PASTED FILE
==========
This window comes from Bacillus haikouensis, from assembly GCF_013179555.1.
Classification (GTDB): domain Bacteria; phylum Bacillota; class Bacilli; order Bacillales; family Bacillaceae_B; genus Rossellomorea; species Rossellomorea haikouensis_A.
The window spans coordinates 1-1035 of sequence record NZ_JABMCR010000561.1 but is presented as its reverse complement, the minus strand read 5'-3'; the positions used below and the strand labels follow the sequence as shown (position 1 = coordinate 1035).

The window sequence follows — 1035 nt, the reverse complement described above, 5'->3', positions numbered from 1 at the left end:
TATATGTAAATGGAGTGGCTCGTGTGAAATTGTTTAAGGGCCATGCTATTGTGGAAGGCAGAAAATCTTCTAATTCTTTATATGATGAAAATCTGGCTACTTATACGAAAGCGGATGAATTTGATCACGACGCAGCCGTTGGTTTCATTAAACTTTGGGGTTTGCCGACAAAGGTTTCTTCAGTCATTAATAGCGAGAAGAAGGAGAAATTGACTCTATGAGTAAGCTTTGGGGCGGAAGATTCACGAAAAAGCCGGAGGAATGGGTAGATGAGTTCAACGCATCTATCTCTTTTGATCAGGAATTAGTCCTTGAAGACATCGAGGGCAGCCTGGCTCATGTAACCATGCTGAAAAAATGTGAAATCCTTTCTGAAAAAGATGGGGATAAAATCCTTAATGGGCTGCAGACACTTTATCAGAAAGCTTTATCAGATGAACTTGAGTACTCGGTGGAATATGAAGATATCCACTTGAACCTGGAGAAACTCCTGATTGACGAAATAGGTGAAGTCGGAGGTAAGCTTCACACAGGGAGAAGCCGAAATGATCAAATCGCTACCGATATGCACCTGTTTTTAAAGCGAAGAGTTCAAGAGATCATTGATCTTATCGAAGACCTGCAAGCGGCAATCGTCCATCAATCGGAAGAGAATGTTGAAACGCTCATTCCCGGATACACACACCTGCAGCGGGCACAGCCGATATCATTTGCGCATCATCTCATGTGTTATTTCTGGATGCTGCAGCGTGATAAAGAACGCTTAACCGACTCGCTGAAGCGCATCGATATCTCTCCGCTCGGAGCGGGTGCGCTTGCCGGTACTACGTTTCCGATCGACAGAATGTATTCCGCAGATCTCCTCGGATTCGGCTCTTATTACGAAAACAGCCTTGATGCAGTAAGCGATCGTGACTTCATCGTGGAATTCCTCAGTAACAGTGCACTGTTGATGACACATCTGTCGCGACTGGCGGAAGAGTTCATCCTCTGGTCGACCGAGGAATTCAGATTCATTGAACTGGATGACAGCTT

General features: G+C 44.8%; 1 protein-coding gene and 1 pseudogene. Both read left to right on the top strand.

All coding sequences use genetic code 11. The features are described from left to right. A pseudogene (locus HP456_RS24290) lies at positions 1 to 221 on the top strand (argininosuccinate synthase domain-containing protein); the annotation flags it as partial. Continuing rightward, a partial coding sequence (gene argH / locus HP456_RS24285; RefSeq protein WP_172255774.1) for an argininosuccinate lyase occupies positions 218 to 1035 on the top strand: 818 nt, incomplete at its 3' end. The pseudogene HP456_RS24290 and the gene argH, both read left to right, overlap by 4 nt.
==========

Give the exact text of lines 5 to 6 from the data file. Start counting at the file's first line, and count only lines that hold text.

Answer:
TATATGTAAATGGAGTGGCTCGTGTGAAATTGTTTAAGGGCCATGCTATTGTGGAAGGCAGAAAATCTTCTAATTCTTTATATGATGAAAATCTGGCTACTTATACGAAAGCGGATGAATTTGATCACGACGCAGCCGTTGGTTTCATTAAACTTTGGGGTTTGCCGACAAAGGTTTCTTCAGTCATTAATAGCGAGAAGAAGGAGAAATTGACTCTATGAGTAAGCTTTGGGGCGGAAGATTCACGAAAAAGCCGGAGGAATGGGTAGATGAGTTCAACGCATCTATCTCTTTTGATCAGGAATTAGTCCTTGAAGACATCGAGGGCAGCCTGGCTCATGTAACCATGCTGAAAAAATGTGAAATCCTTTCTGAAAAAGATGGGGATAAAATCCTTAATGGGCTGCAGACACTTTATCAGAAAGCTTTATCAGATGAACTTGAGTACTCGGTGGAATATGAAGATATCCACTTGAACCTGGAGAAACTCCTGATTGACGAAATAGGTGAAGTCGGAGGTAAGCTTCACACAGGGAGAAGCCGAAATGATCAAATCGCTACCGATATGCACCTGTTTTTAAAGCGAAGAGTTCAAGAGATCATTGATCTTATCGAAGACCTGCAAGCGGCAATCGTCCATCAATCGGAAGAGAATGTTGAAACGCTCATTCCCGGATACACACACCTGCAGCGGGCACAGCCGATATCATTTGCGCATCATCTCATGTGTTATTTCTGGATGCTGCAGCGTGATAAAGAACGCTTAACCGACTCGCTGAAGCGCATCGATATCTCTCCGCTCGGAGCGGGTGCGCTTGCCGGTACTACGTTTCCGATCGACAGAATGTATTCCGCAGATCTCCTCGGATTCGGCTCTTATTACGAAAACAGCCTTGATGCAGTAAGCGATCGTGACTTCATCGTGGAATTCCTCAGTAACAGTGCACTGTTGATGACACATCTGTCGCGACTGGCGGAAGAGTTCATCCTCTGGTCGACCGAGGAATTCAGATTCATTGAACTGGATGACAGCTT

General features: G+C 44.8%; 1 protein-coding gene and 1 pseudogene. Both read left to right on the top strand.